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  1. #31
    Jane Forsman
    Guest

    Re: Go Granny Go...


    I think I'm understanding everything so far. I think . . . :-\

    Hmm, grammar doesn't sink into me very well. I think I get by thanks to the amount of reading I do, not due to any outstanding marks in 10th grade English.



  2. #32
    Davis
    Guest

    Construction

    My reason for mentioning the construction of the passive was to demonstrate why the contructions Jane used (He was walking, she was sitting) cannot be passive. No past participle, no passive. And without knowing the construction, one can't use it, even if one knew where and how it was used.

  3. #33
    Bob Kellogg
    Guest

    Under Construction

    Add me to Gran's fan club. I've only written one sonnet in my life and won't ever do it again. So I'll justr have to sing Granny's praises in blank prose. Also, somewhere out of earshot.

    Do you think passive got a bad name because of society? Don't be passive, be active! Don't just sit there and take it! Fight back.

    I was guilty of confusing passive tense with what some call passive writing. But Strunk had better words fo it:

    "Make definite assertions. Avoid tame, colorless,
    hesitating, non-committal language."
    ...William Strunk, Jr., "Elements of Style," Rule 12

    I've aldso pointed out what Gran hinted at; that passive, weak writing has been deliberately employed in business and hierarchical communications to avoid making definite assertions.

    Bob K.

  4. #34
    PamC
    Guest

    Re: Under Construction


    Hi Jane,

    I'm a Boston girl too! Work in Boston, live in Plymouth. Have you heard anything about GrubStreet? It looks like they have some good classes, all taught by local pubbed authors. I think the link is www.grubstreet.org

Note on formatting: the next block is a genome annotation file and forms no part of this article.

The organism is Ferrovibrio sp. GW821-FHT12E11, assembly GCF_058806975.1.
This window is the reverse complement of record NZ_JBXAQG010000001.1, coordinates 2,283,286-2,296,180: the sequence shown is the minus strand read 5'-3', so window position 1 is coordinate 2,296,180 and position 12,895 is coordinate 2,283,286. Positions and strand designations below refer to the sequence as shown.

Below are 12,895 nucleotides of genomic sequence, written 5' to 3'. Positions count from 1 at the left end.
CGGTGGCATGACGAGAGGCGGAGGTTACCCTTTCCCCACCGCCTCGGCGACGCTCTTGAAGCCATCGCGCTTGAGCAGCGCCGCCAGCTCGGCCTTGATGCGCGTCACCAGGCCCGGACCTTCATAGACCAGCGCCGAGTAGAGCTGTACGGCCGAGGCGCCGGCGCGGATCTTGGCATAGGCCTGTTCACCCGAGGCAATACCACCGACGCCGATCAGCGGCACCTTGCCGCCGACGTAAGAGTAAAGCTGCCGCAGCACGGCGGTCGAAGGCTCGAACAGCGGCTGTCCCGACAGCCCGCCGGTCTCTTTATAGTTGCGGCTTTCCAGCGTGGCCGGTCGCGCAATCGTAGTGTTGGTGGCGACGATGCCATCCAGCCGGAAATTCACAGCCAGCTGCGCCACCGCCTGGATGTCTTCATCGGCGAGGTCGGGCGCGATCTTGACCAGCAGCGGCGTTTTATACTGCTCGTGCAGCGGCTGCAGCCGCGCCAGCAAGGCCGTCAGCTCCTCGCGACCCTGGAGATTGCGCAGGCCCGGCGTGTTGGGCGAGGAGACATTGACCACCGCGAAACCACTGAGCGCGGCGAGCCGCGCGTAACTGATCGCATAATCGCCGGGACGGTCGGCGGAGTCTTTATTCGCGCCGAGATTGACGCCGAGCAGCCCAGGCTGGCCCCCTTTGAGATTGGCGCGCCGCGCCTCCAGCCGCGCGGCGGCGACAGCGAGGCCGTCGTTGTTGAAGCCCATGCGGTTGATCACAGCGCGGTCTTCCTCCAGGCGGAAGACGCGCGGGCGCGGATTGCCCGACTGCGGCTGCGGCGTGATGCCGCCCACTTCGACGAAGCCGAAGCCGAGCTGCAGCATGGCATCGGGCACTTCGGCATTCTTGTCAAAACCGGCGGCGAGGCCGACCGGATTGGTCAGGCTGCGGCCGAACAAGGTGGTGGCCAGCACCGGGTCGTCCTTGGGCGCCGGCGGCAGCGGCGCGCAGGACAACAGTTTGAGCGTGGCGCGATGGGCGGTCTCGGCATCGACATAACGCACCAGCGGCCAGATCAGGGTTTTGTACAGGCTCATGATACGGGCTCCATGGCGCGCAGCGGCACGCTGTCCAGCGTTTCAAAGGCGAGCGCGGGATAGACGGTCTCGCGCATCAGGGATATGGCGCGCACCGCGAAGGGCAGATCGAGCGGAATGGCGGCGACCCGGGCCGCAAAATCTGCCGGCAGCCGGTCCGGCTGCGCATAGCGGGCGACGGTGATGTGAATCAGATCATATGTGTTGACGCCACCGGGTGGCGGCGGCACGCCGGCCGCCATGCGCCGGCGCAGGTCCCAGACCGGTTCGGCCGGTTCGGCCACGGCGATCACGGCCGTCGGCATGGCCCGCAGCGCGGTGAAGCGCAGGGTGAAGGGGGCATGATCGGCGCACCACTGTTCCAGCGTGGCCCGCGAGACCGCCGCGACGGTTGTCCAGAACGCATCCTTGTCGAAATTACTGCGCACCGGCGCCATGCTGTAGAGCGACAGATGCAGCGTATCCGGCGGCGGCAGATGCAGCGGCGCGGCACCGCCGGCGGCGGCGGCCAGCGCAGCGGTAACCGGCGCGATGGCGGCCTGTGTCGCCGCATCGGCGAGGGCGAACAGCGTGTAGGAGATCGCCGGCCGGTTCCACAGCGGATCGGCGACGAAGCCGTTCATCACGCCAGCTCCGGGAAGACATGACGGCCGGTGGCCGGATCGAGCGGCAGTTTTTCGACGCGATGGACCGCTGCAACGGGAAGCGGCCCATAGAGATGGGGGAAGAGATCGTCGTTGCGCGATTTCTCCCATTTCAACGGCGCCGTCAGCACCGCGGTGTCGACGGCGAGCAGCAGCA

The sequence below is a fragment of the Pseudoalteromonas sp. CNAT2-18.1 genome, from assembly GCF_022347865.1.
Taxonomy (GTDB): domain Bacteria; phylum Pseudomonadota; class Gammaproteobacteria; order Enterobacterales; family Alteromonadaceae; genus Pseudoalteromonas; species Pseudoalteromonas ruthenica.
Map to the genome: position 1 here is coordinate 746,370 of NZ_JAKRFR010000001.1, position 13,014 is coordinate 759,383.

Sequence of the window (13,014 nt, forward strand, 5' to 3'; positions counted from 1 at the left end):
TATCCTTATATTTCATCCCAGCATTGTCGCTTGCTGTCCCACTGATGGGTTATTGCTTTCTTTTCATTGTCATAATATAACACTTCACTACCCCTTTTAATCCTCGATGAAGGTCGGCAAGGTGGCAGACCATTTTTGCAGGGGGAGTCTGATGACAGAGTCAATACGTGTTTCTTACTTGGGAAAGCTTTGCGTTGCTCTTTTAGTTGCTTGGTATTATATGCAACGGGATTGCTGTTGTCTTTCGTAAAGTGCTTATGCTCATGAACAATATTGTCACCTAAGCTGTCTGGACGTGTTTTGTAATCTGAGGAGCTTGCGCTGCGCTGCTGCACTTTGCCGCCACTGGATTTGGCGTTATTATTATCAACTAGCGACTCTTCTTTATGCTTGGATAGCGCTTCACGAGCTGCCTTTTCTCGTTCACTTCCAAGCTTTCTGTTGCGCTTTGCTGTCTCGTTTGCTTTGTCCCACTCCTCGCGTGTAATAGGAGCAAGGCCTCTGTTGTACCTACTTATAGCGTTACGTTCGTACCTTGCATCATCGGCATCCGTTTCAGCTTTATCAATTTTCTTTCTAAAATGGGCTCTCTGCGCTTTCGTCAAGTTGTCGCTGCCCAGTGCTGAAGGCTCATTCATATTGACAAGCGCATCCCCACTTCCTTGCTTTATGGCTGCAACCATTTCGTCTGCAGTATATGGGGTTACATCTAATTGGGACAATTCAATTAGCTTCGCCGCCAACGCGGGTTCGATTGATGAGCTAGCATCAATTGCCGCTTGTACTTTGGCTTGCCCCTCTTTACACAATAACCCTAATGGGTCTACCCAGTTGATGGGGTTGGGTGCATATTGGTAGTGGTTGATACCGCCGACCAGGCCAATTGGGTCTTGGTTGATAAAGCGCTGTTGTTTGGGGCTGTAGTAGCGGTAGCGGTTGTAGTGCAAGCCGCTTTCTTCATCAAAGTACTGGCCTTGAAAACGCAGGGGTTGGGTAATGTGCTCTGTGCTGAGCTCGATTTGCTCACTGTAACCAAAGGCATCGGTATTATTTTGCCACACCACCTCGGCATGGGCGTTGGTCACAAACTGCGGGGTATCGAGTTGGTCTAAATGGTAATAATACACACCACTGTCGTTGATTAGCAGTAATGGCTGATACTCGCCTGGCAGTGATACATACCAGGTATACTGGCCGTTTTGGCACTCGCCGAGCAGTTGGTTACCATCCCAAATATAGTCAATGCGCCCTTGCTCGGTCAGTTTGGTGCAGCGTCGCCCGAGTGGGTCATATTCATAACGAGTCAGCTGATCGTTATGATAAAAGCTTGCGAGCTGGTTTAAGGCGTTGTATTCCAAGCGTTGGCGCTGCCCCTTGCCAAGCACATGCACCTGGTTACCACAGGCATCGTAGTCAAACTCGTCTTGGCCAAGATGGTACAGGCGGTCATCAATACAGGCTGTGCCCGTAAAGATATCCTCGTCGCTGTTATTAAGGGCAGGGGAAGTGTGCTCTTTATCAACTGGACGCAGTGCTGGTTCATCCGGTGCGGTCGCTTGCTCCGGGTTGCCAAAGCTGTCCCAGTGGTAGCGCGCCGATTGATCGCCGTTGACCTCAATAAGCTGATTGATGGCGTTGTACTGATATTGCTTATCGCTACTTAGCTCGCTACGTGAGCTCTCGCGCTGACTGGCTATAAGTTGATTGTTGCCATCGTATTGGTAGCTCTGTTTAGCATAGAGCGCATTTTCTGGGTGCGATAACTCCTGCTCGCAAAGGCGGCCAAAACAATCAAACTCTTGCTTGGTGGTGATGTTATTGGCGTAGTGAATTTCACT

PamC

  5. #35
    Purana Purdy
    Guest

    Voiceless/ intransitive verbs

    Davis,

    It isn't just the presence of the past partcipial form or a the presence of a form of the verb 'to be' that makes/ allows/causes a verb to be passive.

    The first condition for voice which MUST exist is that the verb must be transitive. No transitive verb, no voice.

  6. #36
    Susan
    Guest

    Re: Voiceless/ intransitive verbs

    I haven't been on the boards for a few days. We've been iced in here in Portland and I mostly have been reading all the books on writing everyone has recommended to me.

    I appreciate Gran's remarks on passive voice. She has been very helpful to me in the past with her succinct explanations that help make things clearer to the beginning writer like me.

    Thanks.

  7. #37
    Jane Forsman
    Guest

    Re: Voiceless/ intransitive verbs


    Pam, I've only been a Boston girl for about three months! I was a Virginia girl for the past ten years, then moved up here in late October to be closer to my sister, who is a senior at Boston University. Incidentally, the classes I'm applying for are at BU.

    I'll check out this Grub Street thing right away, thanks for the tip!

  8. #38
    Davis
    Guest

    Passive

    Purana, you are right, of course. I didn't mention either that the passive cannot be formed from the perfect continuous (present, past and future).

    All I was doing by my short post was to show that without the past participle, a construction is not passive.

  9. #39
    Euan
    Guest

    Re: Passive Pedantic Prolixity

    Sorry to be such a pedant, but:

    "War has been destroying Afghanistan for the past twenty years"

    Present Perfect Continuous, Active

    "Afghanistan has been being destroyed for the past twenty years."

    Present Perfect Continuous, Passive

    So perfect continuous verb groups can be passive - it's just very unusual (not to mention hard to follow).

    In fact, any verb group can be passive/active, regardless of the tense (I think).

    :-)

    [Just call me Mr. Pedant...]

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